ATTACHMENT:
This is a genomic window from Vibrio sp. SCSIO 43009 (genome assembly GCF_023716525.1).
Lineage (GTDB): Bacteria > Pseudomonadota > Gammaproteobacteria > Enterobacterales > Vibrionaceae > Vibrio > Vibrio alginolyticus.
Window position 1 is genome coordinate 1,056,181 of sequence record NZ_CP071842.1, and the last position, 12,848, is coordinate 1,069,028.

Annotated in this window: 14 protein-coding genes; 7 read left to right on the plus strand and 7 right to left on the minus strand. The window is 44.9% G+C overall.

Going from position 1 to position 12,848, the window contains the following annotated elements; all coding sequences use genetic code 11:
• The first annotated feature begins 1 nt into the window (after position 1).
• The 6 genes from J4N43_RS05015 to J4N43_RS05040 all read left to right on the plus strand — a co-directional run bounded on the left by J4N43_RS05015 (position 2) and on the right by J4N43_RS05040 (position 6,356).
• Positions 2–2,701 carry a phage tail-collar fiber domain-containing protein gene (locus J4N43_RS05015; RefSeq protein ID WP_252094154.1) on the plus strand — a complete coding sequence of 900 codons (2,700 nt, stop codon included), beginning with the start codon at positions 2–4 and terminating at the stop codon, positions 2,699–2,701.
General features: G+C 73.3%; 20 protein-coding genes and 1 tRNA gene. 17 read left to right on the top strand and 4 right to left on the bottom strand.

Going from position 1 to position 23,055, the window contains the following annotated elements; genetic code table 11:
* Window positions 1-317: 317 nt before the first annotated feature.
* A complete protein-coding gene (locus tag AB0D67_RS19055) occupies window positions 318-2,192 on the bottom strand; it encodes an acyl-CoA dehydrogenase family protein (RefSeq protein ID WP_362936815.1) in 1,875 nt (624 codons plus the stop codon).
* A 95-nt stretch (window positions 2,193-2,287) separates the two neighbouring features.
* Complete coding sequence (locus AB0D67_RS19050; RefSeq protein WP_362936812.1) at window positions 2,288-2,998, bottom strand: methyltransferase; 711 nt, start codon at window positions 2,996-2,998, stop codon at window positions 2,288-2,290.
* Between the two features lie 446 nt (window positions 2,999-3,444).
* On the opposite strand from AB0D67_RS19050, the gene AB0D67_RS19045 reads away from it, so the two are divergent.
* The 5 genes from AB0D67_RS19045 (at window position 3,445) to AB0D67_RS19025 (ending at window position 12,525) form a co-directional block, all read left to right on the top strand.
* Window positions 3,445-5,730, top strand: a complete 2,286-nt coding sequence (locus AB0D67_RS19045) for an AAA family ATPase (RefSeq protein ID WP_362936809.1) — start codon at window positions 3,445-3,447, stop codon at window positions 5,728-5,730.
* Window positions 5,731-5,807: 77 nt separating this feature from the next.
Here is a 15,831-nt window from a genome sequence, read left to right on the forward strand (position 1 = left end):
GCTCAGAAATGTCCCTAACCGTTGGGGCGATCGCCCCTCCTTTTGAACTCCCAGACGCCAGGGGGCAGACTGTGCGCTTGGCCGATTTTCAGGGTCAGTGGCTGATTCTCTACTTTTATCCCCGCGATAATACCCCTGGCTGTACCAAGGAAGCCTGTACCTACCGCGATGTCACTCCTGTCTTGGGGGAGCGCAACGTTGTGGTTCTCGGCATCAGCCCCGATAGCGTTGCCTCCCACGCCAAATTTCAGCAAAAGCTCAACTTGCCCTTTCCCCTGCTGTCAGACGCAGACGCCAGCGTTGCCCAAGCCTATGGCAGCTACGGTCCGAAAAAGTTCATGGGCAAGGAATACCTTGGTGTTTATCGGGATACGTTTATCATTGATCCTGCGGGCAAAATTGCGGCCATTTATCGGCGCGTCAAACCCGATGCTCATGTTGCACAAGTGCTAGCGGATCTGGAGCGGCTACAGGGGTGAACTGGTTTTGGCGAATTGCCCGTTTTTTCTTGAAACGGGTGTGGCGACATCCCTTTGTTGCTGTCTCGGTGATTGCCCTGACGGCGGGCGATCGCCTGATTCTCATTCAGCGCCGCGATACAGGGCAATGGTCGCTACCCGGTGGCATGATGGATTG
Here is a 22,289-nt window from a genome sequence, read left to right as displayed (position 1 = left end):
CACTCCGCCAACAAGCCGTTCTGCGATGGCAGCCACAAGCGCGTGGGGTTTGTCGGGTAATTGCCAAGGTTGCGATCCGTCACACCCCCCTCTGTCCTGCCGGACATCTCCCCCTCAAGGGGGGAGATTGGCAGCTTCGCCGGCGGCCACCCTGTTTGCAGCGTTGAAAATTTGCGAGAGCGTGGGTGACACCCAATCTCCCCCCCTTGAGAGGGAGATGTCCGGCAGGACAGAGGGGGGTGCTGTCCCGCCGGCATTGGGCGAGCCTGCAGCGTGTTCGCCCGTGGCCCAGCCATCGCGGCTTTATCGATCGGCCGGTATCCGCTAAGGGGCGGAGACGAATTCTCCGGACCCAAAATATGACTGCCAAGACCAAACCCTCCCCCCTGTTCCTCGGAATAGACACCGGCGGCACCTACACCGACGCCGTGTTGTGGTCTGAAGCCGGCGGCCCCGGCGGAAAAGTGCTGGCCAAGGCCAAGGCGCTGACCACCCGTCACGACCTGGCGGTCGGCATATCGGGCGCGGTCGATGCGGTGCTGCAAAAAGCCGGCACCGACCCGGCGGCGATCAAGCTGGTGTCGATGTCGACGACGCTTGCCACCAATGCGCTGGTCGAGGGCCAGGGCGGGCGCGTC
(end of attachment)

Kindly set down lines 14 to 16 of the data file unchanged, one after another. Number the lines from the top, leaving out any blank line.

* Complete coding sequence (locus AB0D67_RS19050; RefSeq protein WP_362936812.1) at window positions 2,288-2,998, bottom strand: methyltransferase; 711 nt, start codon at window positions 2,996-2,998, stop codon at window positions 2,288-2,290.
* Between the two features lie 446 nt (window positions 2,999-3,444).
* On the opposite strand from AB0D67_RS19050, the gene AB0D67_RS19045 reads away from it, so the two are divergent.